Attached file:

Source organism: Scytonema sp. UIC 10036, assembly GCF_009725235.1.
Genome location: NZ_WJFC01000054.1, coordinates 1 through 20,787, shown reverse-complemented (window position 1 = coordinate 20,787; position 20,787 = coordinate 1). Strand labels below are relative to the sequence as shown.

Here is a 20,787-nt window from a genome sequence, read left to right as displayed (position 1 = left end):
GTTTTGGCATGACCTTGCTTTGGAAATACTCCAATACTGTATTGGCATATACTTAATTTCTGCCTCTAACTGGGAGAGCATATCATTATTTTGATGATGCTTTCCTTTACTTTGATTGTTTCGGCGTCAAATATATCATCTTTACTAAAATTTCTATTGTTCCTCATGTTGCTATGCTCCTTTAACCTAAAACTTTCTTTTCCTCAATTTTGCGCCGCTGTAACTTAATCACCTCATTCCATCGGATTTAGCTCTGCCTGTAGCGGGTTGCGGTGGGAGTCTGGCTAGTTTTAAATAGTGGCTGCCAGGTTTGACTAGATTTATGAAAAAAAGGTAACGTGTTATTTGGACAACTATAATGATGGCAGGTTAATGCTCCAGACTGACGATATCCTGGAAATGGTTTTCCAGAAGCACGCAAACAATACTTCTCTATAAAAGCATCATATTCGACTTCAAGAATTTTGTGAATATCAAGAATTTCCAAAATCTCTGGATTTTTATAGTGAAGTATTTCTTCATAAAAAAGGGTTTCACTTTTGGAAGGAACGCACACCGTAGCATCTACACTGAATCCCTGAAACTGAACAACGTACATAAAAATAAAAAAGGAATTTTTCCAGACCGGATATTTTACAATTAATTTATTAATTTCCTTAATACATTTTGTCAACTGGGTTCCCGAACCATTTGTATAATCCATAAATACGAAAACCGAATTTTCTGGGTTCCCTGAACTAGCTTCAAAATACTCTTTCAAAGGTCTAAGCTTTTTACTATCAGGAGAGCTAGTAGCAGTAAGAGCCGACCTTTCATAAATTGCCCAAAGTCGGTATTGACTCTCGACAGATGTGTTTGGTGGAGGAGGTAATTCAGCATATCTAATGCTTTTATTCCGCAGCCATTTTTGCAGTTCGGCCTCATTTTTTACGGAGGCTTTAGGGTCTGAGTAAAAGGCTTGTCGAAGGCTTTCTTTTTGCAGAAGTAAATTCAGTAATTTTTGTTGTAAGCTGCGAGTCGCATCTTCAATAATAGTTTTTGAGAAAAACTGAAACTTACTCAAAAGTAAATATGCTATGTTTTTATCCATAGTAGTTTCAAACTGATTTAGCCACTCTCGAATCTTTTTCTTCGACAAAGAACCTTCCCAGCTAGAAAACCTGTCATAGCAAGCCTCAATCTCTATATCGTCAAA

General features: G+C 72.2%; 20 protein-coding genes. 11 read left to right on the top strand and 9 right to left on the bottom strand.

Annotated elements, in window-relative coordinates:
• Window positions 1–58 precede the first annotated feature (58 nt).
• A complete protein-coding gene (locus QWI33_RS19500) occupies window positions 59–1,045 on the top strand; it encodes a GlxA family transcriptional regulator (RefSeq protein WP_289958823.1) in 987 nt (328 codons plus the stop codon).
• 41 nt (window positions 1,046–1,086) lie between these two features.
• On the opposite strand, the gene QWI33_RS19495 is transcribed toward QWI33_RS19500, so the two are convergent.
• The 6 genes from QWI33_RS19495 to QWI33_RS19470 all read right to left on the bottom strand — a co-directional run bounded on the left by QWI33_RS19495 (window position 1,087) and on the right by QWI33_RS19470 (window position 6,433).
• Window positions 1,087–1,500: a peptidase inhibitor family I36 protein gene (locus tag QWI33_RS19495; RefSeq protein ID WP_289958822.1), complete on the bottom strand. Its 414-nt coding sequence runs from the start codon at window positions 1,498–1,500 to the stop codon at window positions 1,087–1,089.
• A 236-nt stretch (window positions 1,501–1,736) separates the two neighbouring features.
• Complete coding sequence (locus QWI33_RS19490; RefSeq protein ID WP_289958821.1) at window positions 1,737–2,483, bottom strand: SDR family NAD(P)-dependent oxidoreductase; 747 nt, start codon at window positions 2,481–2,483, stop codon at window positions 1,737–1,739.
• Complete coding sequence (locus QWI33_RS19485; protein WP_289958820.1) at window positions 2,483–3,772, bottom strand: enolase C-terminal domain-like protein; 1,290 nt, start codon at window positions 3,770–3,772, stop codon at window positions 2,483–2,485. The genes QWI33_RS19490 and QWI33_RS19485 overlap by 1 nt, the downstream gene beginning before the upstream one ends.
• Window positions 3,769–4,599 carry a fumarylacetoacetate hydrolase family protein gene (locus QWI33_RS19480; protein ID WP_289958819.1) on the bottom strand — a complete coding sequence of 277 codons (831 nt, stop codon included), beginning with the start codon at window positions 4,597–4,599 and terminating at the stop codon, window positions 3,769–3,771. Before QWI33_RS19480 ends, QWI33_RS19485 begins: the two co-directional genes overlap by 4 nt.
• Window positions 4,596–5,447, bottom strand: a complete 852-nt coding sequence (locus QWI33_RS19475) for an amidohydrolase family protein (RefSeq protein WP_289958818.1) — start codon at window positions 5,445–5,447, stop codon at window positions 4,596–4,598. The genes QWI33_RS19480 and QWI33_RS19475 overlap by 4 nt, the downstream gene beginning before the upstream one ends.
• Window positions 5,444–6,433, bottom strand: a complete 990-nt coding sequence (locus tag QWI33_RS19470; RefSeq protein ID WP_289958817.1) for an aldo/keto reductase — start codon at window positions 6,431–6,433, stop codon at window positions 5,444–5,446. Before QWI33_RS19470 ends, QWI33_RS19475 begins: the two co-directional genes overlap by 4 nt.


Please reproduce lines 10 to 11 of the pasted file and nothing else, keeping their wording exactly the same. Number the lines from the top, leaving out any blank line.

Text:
• On the opposite strand, the gene QWI33_RS19495 is transcribed toward QWI33_RS19500, so the two are convergent.
• The 6 genes from QWI33_RS19495 to QWI33_RS19470 all read right to left on the bottom strand — a co-directional run bounded on the left by QWI33_RS19495 (window position 1,087) and on the right by QWI33_RS19470 (window position 6,433).